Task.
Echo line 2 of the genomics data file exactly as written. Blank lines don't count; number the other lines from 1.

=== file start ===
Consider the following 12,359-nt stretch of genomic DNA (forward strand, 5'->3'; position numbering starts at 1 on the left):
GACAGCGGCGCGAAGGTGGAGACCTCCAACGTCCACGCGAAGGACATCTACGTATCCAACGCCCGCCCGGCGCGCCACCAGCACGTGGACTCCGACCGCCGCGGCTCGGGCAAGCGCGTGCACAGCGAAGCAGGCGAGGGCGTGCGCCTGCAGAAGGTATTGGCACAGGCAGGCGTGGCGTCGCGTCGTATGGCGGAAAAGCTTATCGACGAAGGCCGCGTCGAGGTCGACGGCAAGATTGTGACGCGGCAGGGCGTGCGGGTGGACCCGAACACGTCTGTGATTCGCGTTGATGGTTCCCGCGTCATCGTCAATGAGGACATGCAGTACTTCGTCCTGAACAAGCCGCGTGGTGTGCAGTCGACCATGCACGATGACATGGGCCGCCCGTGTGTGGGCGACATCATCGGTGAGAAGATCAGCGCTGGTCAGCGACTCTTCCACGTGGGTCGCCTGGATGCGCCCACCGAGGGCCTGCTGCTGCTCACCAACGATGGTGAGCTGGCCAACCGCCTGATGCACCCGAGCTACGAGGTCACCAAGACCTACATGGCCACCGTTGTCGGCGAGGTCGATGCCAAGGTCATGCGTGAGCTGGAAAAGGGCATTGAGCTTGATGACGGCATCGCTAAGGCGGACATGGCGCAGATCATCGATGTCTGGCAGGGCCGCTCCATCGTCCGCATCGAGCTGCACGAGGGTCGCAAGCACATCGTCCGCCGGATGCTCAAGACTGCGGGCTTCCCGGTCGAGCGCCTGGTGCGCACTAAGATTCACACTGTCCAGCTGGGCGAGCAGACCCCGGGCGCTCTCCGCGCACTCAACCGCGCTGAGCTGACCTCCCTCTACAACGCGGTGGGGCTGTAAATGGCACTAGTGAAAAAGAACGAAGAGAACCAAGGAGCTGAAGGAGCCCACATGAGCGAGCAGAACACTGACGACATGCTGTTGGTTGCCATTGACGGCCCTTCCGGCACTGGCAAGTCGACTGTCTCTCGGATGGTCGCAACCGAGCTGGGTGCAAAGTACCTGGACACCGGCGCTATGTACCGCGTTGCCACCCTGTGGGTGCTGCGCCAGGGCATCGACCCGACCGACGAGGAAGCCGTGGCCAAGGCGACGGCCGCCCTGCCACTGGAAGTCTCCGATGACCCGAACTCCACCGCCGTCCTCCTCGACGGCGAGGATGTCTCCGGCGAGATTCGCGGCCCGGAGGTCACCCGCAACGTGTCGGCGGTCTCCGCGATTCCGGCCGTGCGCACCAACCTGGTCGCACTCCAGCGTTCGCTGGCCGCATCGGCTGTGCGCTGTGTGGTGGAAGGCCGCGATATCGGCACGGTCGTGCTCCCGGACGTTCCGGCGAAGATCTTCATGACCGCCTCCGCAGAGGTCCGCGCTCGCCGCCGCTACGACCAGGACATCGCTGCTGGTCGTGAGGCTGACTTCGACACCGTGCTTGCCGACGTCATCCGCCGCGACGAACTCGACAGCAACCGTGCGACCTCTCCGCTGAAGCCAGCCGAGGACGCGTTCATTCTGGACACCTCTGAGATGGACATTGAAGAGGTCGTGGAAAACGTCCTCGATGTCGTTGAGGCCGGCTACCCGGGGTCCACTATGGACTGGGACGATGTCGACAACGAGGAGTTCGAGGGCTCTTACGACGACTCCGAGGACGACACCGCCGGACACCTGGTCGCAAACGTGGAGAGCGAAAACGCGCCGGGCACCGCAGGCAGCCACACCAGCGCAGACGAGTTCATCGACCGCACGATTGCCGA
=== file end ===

GACAGCGGCGCGAAGGTGGAGACCTCCAACGTCCACGCGAAGGACATCTACGTATCCAACGCCCGCCCGGCGCGCCACCAGCACGTGGACTCCGACCGCCGCGGCTCGGGCAAGCGCGTGCACAGCGAAGCAGGCGAGGGCGTGCGCCTGCAGAAGGTATTGGCACAGGCAGGCGTGGCGTCGCGTCGTATGGCGGAAAAGCTTATCGACGAAGGCCGCGTCGAGGTCGACGGCAAGATTGTGACGCGGCAGGGCGTGCGGGTGGACCCGAACACGTCTGTGATTCGCGTTGATGGTTCCCGCGTCATCGTCAATGAGGACATGCAGTACTTCGTCCTGAACAAGCCGCGTGGTGTGCAGTCGACCATGCACGATGACATGGGCCGCCCGTGTGTGGGCGACATCATCGGTGAGAAGATCAGCGCTGGTCAGCGACTCTTCCACGTGGGTCGCCTGGATGCGCCCACCGAGGGCCTGCTGCTGCTCACCAACGATGGTGAGCTGGCCAACCGCCTGATGCACCCGAGCTACGAGGTCACCAAGACCTACATGGCCACCGTTGTCGGCGAGGTCGATGCCAAGGTCATGCGTGAGCTGGAAAAGGGCATTGAGCTTGATGACGGCATCGCTAAGGCGGACATGGCGCAGATCATCGATGTCTGGCAGGGCCGCTCCATCGTCCGCATCGAGCTGCACGAGGGTCGCAAGCACATCGTCCGCCGGATGCTCAAGACTGCGGGCTTCCCGGTCGAGCGCCTGGTGCGCACTAAGATTCACACTGTCCAGCTGGGCGAGCAGACCCCGGGCGCTCTCCGCGCACTCAACCGCGCTGAGCTGACCTCCCTCTACAACGCGGTGGGGCTGTAAATGGCACTAGTGAAAAAGAACGAAGAGAACCAAGGAGCTGAAGGAGCCCACATGAGCGAGCAGAACACTGACGACATGCTGTTGGTTGCCATTGACGGCCCTTCCGGCACTGGCAAGTCGACTGTCTCTCGGATGGTCGCAACCGAGCTGGGTGCAAAGTACCTGGACACCGGCGCTATGTACCGCGTTGCCACCCTGTGGGTGCTGCGCCAGGGCATCGACCCGACCGACGAGGAAGCCGTGGCCAAGGCGACGGCCGCCCTGCCACTGGAAGTCTCCGATGACCCGAACTCCACCGCCGTCCTCCTCGACGGCGAGGATGTCTCCGGCGAGATTCGCGGCCCGGAGGTCACCCGCAACGTGTCGGCGGTCTCCGCGATTCCGGCCGTGCGCACCAACCTGGTCGCACTCCAGCGTTCGCTGGCCGCATCGGCTGTGCGCTGTGTGGTGGAAGGCCGCGATATCGGCACGGTCGTGCTCCCGGACGTTCCGGCGAAGATCTTCATGACCGCCTCCGCAGAGGTCCGCGCTCGCCGCCGCTACGACCAGGACATCGCTGCTGGTCGTGAGGCTGACTTCGACACCGTGCTTGCCGACGTCATCCGCCGCGACGAACTCGACAGCAACCGTGCGACCTCTCCGCTGAAGCCAGCCGAGGACGCGTTCATTCTGGACACCTCTGAGATGGACATTGAAGAGGTCGTGGAAAACGTCCTCGATGTCGTTGAGGCCGGCTACCCGGGGTCCACTATGGACTGGGACGATGTCGACAACGAGGAGTTCGAGGGCTCTTACGACGACTCCGAGGACGACACCGCCGGACACCTGGTCGCAAACGTGGAGAGCGAAAACGCGCCGGGCACCGCAGGCAGCCACACCAGCGCAGACGAGTTCATCGACCGCACGATTGCCGA